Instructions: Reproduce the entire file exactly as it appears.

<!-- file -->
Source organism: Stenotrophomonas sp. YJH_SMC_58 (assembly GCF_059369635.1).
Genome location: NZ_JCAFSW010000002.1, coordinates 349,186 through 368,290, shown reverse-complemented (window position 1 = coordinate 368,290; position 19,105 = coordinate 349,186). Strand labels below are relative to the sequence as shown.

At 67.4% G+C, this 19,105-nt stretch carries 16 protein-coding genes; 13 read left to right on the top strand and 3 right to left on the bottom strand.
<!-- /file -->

Source organism: Stenotrophomonas sp. YJH_SMC_58 (assembly GCF_059369635.1).
Genome location: NZ_JCAFSW010000002.1, coordinates 349,186 through 368,290, shown reverse-complemented (window position 1 = coordinate 368,290; position 19,105 = coordinate 349,186). Strand labels below are relative to the sequence as shown.

At 67.4% G+C, this 19,105-nt stretch carries 16 protein-coding genes; 13 read left to right on the top strand and 3 right to left on the bottom strand.